By the utilization of my invention, a life-like motion of the bait will result from the initial closing of the switch, and the intermittent movement of the impeller will follow automatically.

Having thus fully described my invention what I claim as new and desire to secure by Letters Patent is:

A fishing bait comprising a hollow shell, a tail integral with said shell at the rear end thereof and formed to a rearwardly and outwardly flared frusto-conical shape, said tail having a plurality of vertical slots disposed on each side thereof and spaced longitudinaly of the tail, an electro-magnet mounted in and extended longitudinally of said shell, an armature reciprocable within the electro-magnet and movable in one direction on energizing of the electromagnet, a spring for return movement of the armature on de-energizing of the electromagnet, a shaft rigid with the armature and projecting into said tail, an impeller rigid with the shaft and disposed entirely within said tail in one extreme position of the shaft, said impeller being of approximate U-shape and having open sides and rearwardly diverging top and bottom walls, and means for intermittently making and breaking a circuit to the electro-magnet, to reciprocate the shaft and cause the impeller to move into and out of the flared tail, said slots comprising openings through which Water enters and leaves the flared tail responsive to movement of the impeller out of and into the flared tail.


REFERENCES CITED The following references are of record in the file of this patent:

UNITED STATES PATENTS Number Name Date 726,020 Bryan Apr; 21, 1903 1,446,816 Taylor Feb. 27, 1923 1,906,791 Grossmann May 2, 1933 2,286,176 Boisselier June 9, 1942 FOREIGN PATENTS Number Country Date 3,900 France Apr. 19, 1905 (Addition to 336,406.)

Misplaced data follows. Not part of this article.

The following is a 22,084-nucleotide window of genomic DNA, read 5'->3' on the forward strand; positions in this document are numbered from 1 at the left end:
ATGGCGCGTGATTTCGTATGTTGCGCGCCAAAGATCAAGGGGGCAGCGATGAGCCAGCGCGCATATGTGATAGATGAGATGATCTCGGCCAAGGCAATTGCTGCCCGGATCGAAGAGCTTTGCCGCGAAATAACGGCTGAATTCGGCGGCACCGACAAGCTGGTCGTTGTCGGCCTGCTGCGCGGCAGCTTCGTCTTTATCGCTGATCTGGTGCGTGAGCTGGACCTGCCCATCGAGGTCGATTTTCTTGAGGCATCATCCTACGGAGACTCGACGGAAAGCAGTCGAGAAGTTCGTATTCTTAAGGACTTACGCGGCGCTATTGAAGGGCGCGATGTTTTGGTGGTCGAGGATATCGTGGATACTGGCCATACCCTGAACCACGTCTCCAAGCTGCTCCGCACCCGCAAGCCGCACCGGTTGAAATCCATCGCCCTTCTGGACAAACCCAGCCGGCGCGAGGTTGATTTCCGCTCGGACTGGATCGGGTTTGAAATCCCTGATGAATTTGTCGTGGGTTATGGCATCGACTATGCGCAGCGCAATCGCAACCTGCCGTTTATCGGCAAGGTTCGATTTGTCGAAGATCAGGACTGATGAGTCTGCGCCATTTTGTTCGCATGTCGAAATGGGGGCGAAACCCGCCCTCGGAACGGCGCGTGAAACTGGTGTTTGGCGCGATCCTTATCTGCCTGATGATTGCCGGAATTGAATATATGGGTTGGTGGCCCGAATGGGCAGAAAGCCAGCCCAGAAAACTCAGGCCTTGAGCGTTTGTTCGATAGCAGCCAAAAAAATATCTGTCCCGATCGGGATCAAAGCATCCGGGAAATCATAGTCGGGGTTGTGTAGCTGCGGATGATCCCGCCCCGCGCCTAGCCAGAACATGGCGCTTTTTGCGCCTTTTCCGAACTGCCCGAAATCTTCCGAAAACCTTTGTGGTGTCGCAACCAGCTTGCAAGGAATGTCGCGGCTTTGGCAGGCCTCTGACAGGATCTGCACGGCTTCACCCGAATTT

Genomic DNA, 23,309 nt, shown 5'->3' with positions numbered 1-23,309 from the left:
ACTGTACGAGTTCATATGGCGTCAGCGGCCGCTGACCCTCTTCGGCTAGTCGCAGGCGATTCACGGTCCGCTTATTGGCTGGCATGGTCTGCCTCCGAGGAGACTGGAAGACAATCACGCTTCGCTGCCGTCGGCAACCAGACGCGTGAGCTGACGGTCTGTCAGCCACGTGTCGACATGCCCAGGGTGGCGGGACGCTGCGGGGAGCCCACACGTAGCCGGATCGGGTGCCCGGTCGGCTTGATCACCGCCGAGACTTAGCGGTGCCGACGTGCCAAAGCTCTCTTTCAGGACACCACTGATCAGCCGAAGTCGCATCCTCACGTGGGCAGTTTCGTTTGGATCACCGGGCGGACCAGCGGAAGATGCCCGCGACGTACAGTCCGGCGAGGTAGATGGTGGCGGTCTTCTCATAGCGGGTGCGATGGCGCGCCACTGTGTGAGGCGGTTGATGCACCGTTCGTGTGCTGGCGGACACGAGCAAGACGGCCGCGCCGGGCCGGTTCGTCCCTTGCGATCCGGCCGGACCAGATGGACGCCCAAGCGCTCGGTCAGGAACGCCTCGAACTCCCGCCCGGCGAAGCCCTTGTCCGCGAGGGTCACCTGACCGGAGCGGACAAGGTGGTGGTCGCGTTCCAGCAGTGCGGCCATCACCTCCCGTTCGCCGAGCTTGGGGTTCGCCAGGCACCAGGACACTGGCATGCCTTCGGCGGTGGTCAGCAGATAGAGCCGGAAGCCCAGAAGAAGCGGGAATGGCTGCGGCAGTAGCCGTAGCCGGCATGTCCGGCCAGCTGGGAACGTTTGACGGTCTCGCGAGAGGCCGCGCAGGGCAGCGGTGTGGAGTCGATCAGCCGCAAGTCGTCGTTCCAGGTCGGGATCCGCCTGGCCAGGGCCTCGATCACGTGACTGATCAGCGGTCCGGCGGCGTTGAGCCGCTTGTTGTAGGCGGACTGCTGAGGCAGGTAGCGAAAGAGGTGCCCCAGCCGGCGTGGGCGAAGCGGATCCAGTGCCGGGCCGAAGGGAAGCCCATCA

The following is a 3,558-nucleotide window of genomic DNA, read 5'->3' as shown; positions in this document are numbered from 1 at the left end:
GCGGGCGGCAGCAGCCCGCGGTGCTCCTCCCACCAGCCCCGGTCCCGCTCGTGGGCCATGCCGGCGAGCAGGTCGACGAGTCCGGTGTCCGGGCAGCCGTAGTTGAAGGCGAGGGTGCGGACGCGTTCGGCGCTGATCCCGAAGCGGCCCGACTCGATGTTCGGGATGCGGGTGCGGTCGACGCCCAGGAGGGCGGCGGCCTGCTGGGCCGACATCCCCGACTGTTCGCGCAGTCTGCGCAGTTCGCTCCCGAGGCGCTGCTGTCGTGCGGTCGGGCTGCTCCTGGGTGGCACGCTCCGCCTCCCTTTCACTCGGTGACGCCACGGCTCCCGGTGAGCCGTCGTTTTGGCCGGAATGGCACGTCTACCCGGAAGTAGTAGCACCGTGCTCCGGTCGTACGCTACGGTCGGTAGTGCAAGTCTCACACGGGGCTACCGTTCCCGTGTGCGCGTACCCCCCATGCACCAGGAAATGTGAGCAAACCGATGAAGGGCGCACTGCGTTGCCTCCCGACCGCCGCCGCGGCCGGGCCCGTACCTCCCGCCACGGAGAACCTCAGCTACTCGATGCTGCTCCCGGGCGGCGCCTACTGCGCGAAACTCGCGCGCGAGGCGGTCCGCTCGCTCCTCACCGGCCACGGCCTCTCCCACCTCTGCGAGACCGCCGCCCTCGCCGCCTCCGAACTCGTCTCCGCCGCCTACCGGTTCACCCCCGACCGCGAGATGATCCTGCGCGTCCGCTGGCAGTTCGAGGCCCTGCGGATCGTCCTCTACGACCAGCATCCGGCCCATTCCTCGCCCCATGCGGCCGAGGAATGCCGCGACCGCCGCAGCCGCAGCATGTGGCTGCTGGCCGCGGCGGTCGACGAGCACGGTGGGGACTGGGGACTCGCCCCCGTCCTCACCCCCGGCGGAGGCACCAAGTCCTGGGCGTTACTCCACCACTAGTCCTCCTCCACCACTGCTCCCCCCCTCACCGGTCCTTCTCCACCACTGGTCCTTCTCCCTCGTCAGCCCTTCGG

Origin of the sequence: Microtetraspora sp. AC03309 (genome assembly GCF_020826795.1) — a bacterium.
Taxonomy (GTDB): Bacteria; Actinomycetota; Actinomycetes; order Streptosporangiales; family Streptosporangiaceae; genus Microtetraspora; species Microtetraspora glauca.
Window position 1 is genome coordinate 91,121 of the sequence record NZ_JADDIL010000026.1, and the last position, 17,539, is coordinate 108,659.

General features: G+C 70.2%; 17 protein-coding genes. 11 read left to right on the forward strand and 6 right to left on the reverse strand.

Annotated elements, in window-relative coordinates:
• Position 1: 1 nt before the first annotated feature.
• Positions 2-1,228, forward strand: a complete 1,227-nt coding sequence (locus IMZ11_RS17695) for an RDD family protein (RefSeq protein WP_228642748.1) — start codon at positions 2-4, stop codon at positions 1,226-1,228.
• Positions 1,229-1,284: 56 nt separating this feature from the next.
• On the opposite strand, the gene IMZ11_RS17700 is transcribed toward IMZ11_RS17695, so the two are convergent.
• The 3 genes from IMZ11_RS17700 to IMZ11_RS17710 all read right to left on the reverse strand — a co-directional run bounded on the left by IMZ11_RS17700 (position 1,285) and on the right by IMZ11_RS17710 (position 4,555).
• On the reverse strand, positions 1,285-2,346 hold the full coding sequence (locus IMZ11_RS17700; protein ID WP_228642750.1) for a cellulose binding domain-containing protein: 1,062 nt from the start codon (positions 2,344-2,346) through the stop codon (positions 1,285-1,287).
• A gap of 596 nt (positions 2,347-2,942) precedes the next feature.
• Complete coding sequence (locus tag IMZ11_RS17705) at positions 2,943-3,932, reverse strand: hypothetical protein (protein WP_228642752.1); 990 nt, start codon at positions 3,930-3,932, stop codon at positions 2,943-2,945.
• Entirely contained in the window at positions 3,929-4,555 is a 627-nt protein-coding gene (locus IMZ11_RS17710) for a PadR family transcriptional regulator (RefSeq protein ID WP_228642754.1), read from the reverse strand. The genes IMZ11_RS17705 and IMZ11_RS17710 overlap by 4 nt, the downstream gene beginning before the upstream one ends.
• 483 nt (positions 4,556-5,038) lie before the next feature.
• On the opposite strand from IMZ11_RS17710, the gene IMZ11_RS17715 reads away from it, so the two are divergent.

Patent Citations
Cited PatentFiling datePublication dateApplicantTitle
US726020 *May 15, 1902Apr 21, 1903Thomas A BryanArtificial fish-bait.
US1446816 *Sep 23, 1919Feb 27, 1923Emitt SandersArtificial bait
US1906791 *Apr 9, 1932May 2, 1933Edward Grossmann RoyFish lure
US2286176 *Oct 25, 1938Jun 9, 1942Earl Products CompanyMotor assembly
FR3900A * Title not available
Referenced by
Citing PatentFiling datePublication dateApplicantTitle
US2746198 *Sep 30, 1953May 22, 1956John SmithElectric fish gigger
US2955375 *Jun 16, 1958Oct 11, 1960Mitchell Raymond PFishing lure
US5105573 *Oct 16, 1990Apr 21, 1992Mays Ralph CElectrically animated fishing lure
US6684556 *Jun 7, 2000Feb 3, 2004David B. ArbuckleRemotely controlled vibrating fishing bait
US6910294 *Jun 14, 2002Jun 28, 2005Rick W. TalbertIntra-fishing lure animator apparatus
US8312669 *Sep 21, 2011Nov 20, 2012Kenneth Dale ThomasFishing lure having recorded bait sound playback module
US8621776 *Oct 11, 2012Jan 7, 2014Kenneth Dale ThomasBait mimicking insertable fishing lure module
US8950105 *Jan 6, 2014Feb 10, 2015Kenneth Dale ThomasBait mimicking insertable fishing lure module
US20130067792 *Oct 11, 2012Mar 21, 2013Kenneth Dale ThomasBait Mimicking Insertable Fishing Lure Module
WO2008066879A2 *Nov 29, 2007Jun 5, 2008Liberman BarnetImproved seine net
U.S. Classification43/26.2, 310/34
International ClassificationA01K85/00, A01K85/16
Cooperative ClassificationA01K85/16
European ClassificationA01K85/16